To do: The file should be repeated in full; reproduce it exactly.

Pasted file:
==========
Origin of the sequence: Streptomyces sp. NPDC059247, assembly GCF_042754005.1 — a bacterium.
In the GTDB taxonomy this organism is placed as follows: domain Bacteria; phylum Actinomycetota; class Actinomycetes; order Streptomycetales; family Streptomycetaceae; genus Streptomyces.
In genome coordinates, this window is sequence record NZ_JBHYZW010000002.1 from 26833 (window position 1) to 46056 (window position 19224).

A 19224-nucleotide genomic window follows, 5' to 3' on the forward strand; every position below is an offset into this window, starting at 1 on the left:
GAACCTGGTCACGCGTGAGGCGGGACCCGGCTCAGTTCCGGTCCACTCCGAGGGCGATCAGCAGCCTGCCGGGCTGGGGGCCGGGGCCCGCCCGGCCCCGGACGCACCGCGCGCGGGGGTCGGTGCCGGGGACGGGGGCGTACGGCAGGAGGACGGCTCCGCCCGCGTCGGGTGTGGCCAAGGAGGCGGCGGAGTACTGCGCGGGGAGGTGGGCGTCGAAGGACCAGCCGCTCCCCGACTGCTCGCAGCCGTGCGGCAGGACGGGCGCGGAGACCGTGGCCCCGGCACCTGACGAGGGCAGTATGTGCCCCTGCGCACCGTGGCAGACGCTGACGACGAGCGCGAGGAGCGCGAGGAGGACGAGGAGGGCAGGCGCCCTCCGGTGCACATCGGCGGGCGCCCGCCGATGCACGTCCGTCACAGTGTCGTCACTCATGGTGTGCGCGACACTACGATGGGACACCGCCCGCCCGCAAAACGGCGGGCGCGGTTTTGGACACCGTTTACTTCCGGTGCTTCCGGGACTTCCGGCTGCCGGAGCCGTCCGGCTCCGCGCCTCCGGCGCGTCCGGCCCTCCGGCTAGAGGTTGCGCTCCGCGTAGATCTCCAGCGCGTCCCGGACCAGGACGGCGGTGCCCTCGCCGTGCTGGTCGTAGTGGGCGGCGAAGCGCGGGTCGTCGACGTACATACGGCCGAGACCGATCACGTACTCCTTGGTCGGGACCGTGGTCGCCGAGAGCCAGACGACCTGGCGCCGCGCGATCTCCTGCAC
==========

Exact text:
Origin of the sequence: Streptomyces sp. NPDC059247, assembly GCF_042754005.1 — a bacterium.
In the GTDB taxonomy this organism is placed as follows: domain Bacteria; phylum Actinomycetota; class Actinomycetes; order Streptomycetales; family Streptomycetaceae; genus Streptomyces.
In genome coordinates, this window is sequence record NZ_JBHYZW010000002.1 from 26833 (window position 1) to 46056 (window position 19224).

A 19224-nucleotide genomic window follows, 5' to 3' on the forward strand; every position below is an offset into this window, starting at 1 on the left:
GAACCTGGTCACGCGTGAGGCGGGACCCGGCTCAGTTCCGGTCCACTCCGAGGGCGATCAGCAGCCTGCCGGGCTGGGGGCCGGGGCCCGCCCGGCCCCGGACGCACCGCGCGCGGGGGTCGGTGCCGGGGACGGGGGCGTACGGCAGGAGGACGGCTCCGCCCGCGTCGGGTGTGGCCAAGGAGGCGGCGGAGTACTGCGCGGGGAGGTGGGCGTCGAAGGACCAGCCGCTCCCCGACTGCTCGCAGCCGTGCGGCAGGACGGGCGCGGAGACCGTGGCCCCGGCACCTGACGAGGGCAGTATGTGCCCCTGCGCACCGTGGCAGACGCTGACGACGAGCGCGAGGAGCGCGAGGAGGACGAGGAGGGCAGGCGCCCTCCGGTGCACATCGGCGGGCGCCCGCCGATGCACGTCCGTCACAGTGTCGTCACTCATGGTGTGCGCGACACTACGATGGGACACCGCCCGCCCGCAAAACGGCGGGCGCGGTTTTGGACACCGTTTACTTCCGGTGCTTCCGGGACTTCCGGCTGCCGGAGCCGTCCGGCTCCGCGCCTCCGGCGCGTCCGGCCCTCCGGCTAGAGGTTGCGCTCCGCGTAGATCTCCAGCGCGTCCCGGACCAGGACGGCGGTGCCCTCGCCGTGCTGGTCGTAGTGGGCGGCGAAGCGCGGGTCGTCGACGTACATACGGCCGAGACCGATCACGTACTCCTTGGTCGGGACCGTGGTCGCCGAGAGCCAGACGACCTGGCGCCGCGCGATCTCCTGCAC